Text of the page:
From this program, I now have a much richer appreciation for the art of storytelling.
I always wanted to be a better storyteller. You know those people at parties that just have the BEST stories? And they open their mouthes and people just flock to them? I could never do that. And maybe I’m still not the best at it in social situations, but in my writing, I finally feel like I know how to make a story interesting, impactful, honest and important.
I have always loved creative writing. And now I finally know how to turn those pictures in my head into full blown stories.
One thing our head teacher Neil Landau always says is this: “Why this story? Why you? Why now?”
And to me that brings everything I have done with my blog into screenwriting. Here on HHL, I have told many many of my own stories. Some dramatic, some exciting, some funny, some sad. And screenwriting, though it’s fiction, absolutely puts you as the writer on the page. We all have so many stories inside us just waiting to be told. TELL THEM.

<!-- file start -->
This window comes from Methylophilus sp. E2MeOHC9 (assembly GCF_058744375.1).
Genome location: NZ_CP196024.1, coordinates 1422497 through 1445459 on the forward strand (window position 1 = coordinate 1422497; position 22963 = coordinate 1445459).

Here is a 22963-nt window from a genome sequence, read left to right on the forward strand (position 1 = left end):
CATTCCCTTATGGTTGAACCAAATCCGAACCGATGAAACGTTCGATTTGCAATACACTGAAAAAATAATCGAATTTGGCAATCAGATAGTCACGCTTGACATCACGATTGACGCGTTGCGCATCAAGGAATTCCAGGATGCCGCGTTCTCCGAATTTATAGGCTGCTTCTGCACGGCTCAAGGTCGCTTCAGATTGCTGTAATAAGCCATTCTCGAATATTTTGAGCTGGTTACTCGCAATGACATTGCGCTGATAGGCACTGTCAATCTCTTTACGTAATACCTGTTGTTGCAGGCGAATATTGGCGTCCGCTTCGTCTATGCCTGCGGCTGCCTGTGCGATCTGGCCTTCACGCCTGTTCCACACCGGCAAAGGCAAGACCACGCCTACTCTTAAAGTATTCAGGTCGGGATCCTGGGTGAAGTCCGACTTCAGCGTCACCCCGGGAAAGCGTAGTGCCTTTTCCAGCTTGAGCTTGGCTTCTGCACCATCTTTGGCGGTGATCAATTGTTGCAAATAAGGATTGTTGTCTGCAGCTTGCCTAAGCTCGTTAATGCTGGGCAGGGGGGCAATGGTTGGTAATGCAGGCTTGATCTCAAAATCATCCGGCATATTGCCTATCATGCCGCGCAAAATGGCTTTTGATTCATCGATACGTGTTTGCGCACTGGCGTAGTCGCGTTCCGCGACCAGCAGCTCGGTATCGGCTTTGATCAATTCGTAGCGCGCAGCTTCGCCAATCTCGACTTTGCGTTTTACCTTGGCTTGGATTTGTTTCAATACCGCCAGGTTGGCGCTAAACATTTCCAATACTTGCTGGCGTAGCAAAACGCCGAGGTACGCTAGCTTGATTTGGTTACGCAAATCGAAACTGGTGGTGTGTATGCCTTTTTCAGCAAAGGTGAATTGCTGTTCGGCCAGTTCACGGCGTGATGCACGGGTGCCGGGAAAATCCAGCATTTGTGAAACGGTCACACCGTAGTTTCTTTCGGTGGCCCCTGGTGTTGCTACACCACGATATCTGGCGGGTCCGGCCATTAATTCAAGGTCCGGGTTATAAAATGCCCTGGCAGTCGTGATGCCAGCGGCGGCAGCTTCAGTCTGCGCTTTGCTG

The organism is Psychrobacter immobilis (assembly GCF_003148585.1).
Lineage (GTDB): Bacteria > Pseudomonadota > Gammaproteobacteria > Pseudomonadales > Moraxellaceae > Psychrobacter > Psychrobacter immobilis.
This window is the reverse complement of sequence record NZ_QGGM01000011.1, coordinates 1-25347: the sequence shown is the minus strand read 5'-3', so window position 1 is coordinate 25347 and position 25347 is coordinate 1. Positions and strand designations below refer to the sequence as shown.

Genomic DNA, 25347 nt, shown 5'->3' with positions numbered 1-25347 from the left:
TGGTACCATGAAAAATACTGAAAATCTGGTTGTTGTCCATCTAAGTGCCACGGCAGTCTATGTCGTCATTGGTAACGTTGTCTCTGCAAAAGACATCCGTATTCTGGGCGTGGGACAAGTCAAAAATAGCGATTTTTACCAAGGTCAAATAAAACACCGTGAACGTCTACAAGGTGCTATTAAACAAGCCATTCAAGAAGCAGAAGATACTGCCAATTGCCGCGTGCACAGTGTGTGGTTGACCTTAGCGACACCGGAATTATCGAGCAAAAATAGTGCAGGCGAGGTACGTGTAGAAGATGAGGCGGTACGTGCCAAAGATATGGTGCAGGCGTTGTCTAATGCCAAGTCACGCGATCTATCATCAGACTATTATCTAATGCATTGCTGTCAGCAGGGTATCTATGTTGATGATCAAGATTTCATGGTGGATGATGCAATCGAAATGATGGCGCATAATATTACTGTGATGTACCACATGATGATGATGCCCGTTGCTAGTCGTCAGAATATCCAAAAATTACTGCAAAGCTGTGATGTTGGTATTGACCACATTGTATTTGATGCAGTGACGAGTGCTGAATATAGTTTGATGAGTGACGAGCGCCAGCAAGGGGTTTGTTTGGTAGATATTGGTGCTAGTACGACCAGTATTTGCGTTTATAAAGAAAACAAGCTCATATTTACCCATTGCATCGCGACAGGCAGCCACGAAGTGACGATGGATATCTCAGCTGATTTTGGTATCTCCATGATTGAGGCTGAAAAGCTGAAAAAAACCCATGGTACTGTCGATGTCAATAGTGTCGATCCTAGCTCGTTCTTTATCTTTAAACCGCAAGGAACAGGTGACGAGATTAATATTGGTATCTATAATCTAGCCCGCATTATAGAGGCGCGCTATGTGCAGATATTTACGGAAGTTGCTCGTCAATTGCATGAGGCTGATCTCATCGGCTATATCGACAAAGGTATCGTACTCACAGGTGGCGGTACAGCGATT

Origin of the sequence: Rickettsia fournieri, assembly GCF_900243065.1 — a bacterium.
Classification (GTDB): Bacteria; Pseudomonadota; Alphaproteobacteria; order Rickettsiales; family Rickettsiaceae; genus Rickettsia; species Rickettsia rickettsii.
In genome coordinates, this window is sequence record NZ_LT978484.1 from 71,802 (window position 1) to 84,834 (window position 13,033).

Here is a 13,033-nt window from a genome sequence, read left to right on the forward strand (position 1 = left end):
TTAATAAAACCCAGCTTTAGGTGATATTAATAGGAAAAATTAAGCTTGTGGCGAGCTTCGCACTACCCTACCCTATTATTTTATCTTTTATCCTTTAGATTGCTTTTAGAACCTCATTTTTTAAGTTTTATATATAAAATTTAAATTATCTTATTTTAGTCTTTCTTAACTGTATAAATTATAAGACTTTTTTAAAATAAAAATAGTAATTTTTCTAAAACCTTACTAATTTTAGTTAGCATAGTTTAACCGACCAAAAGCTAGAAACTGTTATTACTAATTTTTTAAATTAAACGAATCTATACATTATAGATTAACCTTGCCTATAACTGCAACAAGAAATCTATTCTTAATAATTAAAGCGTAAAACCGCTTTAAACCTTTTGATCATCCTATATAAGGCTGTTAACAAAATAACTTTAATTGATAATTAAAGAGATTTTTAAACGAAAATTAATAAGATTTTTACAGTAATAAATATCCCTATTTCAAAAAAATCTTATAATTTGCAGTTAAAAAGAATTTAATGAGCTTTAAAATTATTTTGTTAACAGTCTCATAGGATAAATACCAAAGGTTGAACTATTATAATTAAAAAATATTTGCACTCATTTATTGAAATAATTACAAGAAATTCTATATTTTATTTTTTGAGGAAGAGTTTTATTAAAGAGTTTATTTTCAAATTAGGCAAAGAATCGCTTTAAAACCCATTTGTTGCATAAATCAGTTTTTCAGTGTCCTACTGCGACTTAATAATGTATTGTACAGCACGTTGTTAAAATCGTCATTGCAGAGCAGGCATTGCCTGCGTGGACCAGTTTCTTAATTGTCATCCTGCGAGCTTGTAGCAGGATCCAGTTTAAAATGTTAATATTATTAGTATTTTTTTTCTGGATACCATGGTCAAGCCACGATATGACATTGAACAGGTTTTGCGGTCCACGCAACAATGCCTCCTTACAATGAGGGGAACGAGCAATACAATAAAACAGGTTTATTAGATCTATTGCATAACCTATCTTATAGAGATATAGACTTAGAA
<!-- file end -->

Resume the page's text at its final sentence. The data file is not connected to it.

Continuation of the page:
Tell them to a friend. Tell them to your family. Tell them on a blog. In an Instagram caption. Tell them on YouTube. Tell them on Twitter. Tell them in a script.
Stories can change the world. And they can change the way people see your world. (Wait, didn’t Tyrion Lannister say that?….)
7. When You Don’t Have Confidence…. Remember This.
There were many times when I wanted to quit this program – the first quarter, really. I felt I didn’t belonged. I thought everyone wondered why a cookbook writer was here. That of course, was all in my head. Self-loathing and self-sabotage. And as much as my husband reminded me how talented I was and that I was brave for even doing this, the one thing that always perked me up and gave me confidence was this..